Manual of English Literature

Front Cover
L. Cehmigke (R. Appelius), 1911 - 208 pages
0 Reviews
Reviews aren't verified, but Google checks for and removes fake content when it's identified
 

What people are saying - Write a review

We haven't found any reviews in the usual places.

Other editions - View all

Common terms and phrases

Popular passages

Page 22 - Before the mountains were brought forth, or ever thou hadst formed the earth and the world, even from everlasting to everlasting, thou art God. 3 Thou turnest man to destruction; and sayest, Return, ye children of men.
Page 53 - QUEEN and huntress, chaste and fair, Now the sun is laid to sleep, Seated in thy silver chair, State in wonted manner keep: Hesperus entreats thy light, Goddess excellently bright. Earth, let not thy envious shade Dare itself to interpose; Cynthia's shining orb was made Heaven to clear when day did close: Bless us then with wished sight, Goddess excellently bright.
Page 74 - Of these the false Achitophel was first, A name to all succeeding ages curst: For close designs and crooked counsels fit, Sagacious, bold, and turbulent of wit; Restless, unfixed in principles and place, In power unpleased, impatient of disgrace ; A fiery soul, which working out its way, Fretted the pigmy body to decay, And o'er-informed the tenement of clay.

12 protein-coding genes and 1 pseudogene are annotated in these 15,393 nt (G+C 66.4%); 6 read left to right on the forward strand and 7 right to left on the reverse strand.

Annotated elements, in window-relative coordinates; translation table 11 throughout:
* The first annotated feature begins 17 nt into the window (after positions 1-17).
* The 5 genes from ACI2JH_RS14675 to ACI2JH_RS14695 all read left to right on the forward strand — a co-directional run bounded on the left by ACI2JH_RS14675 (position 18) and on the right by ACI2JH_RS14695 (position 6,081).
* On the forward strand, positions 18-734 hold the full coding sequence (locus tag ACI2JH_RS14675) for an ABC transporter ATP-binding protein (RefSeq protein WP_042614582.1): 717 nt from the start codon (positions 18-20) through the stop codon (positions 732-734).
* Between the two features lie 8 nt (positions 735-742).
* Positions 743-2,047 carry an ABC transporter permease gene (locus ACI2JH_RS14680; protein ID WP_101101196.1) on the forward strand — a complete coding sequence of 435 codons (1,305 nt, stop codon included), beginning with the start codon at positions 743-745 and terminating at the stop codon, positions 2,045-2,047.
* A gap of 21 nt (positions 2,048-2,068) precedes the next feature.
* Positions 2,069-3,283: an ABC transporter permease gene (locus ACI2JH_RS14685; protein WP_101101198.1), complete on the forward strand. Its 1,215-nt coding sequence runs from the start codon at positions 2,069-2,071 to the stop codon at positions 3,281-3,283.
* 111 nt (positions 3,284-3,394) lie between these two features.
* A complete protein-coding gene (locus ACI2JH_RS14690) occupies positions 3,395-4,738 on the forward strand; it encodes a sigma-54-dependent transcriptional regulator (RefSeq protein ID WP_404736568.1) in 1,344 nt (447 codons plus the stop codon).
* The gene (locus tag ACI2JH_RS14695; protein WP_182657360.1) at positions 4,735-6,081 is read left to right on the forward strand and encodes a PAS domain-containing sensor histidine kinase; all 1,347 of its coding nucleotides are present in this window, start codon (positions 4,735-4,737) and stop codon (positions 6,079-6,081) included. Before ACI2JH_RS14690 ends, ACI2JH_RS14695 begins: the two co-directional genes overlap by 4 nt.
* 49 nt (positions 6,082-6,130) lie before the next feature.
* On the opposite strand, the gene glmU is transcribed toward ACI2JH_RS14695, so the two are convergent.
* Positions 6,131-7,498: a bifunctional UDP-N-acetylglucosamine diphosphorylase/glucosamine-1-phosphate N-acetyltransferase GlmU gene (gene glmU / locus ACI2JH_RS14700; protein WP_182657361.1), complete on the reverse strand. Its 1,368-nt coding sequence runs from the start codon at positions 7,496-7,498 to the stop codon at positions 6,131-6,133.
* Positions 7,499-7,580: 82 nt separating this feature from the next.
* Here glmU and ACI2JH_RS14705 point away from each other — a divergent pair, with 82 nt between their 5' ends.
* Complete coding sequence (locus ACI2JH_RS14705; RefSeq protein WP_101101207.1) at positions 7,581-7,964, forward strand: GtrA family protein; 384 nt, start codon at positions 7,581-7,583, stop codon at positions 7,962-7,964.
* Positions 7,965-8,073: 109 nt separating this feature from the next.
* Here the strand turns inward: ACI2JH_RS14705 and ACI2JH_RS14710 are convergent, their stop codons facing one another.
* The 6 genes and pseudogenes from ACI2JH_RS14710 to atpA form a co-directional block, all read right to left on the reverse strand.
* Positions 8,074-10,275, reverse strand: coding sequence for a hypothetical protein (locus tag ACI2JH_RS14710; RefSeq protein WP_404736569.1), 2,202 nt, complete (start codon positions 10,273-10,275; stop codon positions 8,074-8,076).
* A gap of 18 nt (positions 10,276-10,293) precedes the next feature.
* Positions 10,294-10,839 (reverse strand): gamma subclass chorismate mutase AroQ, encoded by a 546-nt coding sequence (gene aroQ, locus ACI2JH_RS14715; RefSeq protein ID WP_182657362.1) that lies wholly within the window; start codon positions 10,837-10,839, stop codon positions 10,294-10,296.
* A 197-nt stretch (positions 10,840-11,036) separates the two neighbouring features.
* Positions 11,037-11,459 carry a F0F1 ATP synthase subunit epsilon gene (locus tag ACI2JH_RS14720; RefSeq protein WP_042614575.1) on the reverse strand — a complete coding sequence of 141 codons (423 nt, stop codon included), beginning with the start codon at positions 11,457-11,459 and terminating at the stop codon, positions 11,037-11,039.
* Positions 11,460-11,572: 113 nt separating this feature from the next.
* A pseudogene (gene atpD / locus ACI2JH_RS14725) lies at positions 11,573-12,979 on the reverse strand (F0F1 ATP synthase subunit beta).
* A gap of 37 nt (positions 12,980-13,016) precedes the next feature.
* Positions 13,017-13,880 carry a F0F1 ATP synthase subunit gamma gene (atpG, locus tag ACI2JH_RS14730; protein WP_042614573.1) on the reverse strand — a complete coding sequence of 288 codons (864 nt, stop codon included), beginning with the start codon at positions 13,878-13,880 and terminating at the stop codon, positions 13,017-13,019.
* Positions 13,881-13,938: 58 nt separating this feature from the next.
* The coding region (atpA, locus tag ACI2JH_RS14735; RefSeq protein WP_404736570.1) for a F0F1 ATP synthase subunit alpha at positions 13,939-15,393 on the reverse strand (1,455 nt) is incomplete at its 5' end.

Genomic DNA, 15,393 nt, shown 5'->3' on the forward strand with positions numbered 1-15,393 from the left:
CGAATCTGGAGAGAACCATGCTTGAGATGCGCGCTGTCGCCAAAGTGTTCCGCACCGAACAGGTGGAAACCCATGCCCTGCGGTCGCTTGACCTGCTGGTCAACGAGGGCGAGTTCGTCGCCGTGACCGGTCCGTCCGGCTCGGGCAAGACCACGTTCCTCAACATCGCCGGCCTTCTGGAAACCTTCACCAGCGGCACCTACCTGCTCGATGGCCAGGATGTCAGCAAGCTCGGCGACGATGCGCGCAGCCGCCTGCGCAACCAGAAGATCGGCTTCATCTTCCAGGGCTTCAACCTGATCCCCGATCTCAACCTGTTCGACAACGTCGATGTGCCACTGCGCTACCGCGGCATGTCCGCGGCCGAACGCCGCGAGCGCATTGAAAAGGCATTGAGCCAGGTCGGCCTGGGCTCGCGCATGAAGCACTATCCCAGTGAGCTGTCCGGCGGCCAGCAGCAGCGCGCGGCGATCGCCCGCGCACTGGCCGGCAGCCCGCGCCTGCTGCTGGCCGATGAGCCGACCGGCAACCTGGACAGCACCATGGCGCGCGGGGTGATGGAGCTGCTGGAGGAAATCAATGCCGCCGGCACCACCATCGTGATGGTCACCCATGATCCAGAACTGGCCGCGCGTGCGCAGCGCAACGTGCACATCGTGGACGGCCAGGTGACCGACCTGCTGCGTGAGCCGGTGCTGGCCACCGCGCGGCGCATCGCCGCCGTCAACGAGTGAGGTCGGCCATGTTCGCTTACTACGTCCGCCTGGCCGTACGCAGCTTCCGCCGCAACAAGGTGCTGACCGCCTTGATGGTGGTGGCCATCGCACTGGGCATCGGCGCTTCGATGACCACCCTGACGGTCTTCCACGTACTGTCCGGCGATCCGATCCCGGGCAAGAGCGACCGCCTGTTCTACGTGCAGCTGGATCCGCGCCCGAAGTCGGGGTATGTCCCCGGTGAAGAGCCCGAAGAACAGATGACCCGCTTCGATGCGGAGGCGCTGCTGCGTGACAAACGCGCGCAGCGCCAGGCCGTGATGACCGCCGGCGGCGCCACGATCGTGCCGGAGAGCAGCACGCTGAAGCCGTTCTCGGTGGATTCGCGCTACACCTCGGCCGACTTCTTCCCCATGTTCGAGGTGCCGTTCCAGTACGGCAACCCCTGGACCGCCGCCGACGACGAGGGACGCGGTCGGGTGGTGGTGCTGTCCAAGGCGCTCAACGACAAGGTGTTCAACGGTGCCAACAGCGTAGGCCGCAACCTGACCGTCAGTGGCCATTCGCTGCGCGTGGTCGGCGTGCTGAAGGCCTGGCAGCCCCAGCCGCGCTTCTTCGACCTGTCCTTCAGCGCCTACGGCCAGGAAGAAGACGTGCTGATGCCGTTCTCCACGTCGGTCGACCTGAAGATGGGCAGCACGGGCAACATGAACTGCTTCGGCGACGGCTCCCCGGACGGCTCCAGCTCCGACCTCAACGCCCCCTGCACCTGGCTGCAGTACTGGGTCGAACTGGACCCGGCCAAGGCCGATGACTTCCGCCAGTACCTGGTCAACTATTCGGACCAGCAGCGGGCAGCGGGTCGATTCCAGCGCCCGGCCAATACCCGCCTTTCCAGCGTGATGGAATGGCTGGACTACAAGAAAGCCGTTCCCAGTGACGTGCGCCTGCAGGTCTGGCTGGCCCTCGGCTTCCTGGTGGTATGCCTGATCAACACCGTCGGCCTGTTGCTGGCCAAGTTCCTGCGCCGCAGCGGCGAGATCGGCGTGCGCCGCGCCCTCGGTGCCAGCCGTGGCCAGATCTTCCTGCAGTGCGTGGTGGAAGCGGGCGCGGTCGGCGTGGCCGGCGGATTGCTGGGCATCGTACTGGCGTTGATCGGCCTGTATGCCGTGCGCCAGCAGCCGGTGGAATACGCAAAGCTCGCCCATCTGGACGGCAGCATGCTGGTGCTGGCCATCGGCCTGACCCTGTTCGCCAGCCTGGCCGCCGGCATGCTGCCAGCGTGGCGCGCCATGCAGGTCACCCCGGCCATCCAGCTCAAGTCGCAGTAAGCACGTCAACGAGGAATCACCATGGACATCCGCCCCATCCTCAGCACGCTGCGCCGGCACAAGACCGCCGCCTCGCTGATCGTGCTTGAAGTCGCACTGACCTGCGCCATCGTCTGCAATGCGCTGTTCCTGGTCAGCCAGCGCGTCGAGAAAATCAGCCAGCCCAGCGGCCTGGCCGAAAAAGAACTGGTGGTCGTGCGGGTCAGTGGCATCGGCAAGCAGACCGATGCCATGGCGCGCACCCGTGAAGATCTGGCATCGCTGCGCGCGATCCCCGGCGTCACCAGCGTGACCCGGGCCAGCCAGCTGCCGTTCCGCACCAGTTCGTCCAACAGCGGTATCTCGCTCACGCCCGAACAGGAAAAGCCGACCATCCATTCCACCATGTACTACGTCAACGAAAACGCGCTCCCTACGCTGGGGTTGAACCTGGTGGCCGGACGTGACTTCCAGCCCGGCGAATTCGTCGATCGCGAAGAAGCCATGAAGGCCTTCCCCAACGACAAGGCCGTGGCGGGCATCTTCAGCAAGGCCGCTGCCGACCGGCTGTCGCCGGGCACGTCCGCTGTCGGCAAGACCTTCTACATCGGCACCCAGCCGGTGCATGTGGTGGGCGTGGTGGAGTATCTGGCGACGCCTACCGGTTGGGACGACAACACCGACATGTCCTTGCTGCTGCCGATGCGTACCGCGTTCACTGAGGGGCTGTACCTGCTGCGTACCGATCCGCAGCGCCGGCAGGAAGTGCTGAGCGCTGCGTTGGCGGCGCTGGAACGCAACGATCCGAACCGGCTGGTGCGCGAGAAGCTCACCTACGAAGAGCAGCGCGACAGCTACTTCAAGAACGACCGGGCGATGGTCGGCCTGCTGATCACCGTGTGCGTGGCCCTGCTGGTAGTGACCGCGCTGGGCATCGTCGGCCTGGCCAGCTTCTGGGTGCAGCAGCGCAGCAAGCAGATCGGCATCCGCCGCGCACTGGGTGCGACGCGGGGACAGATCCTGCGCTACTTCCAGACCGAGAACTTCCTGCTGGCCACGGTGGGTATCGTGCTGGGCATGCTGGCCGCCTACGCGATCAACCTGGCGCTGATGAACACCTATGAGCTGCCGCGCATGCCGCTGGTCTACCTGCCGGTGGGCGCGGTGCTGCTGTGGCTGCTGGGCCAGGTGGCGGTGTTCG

Page 179 - O may I join the choir invisible Of those immortal dead who live again In minds made better by their presence, live In pulses stirred to generosity, In deeds of daring rectitude, in scorn For miserable aims that end with self, In thoughts sublime that pierce the night like stars, And with their mild persistence urge man's search To vaster issues.
Page 82 - Created half to rise, and half to fall; Great lord of all things, yet a prey to all; Sole judge of Truth, in endless Error hurl'd: The glory, jest, and riddle of the world!
Page 89 - And every sense, and every heart is joy; Then comes thy glory in the Summer months, With light and heat refulgent. Then thy sun Shoots full perfection through the swelling year...
Page 113 - Slaves cannot breathe in England ; if their lungs Receive our air, that moment they are free, They touch our country, and their shackles fall.
Page 125 - BREATHES there the man with soul so dead Who never to himself hath said, This is my own, my native land ? Whose heart hath ne'er within him burned, As home his footsteps he hath turned, From wandering on a foreign strand ? If such there breathe, go mark him well...
Page 195 - WHEN lilacs last in the dooryard bloom'd, And the great star early droop'd in the western sky in the night, I mourn'd, and yet shall mourn with ever-returning spring.
Page 84 - He gave the little wealth he had, To build a house for fools and mad: And showed by one satiric touch, No nation wanted it so much: That kingdom he hath left his debtor, I wish it soon may have a better.

Bibliographic information